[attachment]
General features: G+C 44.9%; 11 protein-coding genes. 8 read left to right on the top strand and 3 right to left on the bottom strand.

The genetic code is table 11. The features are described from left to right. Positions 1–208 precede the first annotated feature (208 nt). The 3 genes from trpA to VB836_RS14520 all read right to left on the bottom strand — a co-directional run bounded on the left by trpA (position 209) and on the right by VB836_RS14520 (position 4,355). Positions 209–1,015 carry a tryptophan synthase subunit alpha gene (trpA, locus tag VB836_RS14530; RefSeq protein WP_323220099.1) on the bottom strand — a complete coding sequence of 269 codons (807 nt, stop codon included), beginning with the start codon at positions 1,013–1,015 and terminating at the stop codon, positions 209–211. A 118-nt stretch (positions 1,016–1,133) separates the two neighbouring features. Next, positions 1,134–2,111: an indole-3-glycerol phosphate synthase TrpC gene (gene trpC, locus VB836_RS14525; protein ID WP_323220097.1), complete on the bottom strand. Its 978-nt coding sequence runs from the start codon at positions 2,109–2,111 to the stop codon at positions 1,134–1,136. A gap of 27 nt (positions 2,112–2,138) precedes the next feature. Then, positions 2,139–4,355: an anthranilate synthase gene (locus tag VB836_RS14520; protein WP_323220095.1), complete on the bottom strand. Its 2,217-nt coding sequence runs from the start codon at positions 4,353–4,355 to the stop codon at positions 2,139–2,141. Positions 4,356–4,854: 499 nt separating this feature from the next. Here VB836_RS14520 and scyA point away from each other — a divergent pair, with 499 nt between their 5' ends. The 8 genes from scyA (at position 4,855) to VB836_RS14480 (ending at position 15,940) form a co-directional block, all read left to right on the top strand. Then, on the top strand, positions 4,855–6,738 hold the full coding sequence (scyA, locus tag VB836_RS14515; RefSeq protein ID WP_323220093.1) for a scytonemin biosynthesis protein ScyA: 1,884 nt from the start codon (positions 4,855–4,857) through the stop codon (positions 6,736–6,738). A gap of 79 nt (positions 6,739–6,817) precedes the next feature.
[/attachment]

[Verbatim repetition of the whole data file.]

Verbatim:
General features: G+C 44.9%; 11 protein-coding genes. 8 read left to right on the top strand and 3 right to left on the bottom strand.

The genetic code is table 11. The features are described from left to right. Positions 1–208 precede the first annotated feature (208 nt). The 3 genes from trpA to VB836_RS14520 all read right to left on the bottom strand — a co-directional run bounded on the left by trpA (position 209) and on the right by VB836_RS14520 (position 4,355). Positions 209–1,015 carry a tryptophan synthase subunit alpha gene (trpA, locus tag VB836_RS14530; RefSeq protein WP_323220099.1) on the bottom strand — a complete coding sequence of 269 codons (807 nt, stop codon included), beginning with the start codon at positions 1,013–1,015 and terminating at the stop codon, positions 209–211. A 118-nt stretch (positions 1,016–1,133) separates the two neighbouring features. Next, positions 1,134–2,111: an indole-3-glycerol phosphate synthase TrpC gene (gene trpC, locus VB836_RS14525; protein ID WP_323220097.1), complete on the bottom strand. Its 978-nt coding sequence runs from the start codon at positions 2,109–2,111 to the stop codon at positions 1,134–1,136. A gap of 27 nt (positions 2,112–2,138) precedes the next feature. Then, positions 2,139–4,355: an anthranilate synthase gene (locus tag VB836_RS14520; protein WP_323220095.1), complete on the bottom strand. Its 2,217-nt coding sequence runs from the start codon at positions 4,353–4,355 to the stop codon at positions 2,139–2,141. Positions 4,356–4,854: 499 nt separating this feature from the next. Here VB836_RS14520 and scyA point away from each other — a divergent pair, with 499 nt between their 5' ends. The 8 genes from scyA (at position 4,855) to VB836_RS14480 (ending at position 15,940) form a co-directional block, all read left to right on the top strand. Then, on the top strand, positions 4,855–6,738 hold the full coding sequence (scyA, locus tag VB836_RS14515; RefSeq protein ID WP_323220093.1) for a scytonemin biosynthesis protein ScyA: 1,884 nt from the start codon (positions 4,855–4,857) through the stop codon (positions 6,736–6,738). A gap of 79 nt (positions 6,739–6,817) precedes the next feature.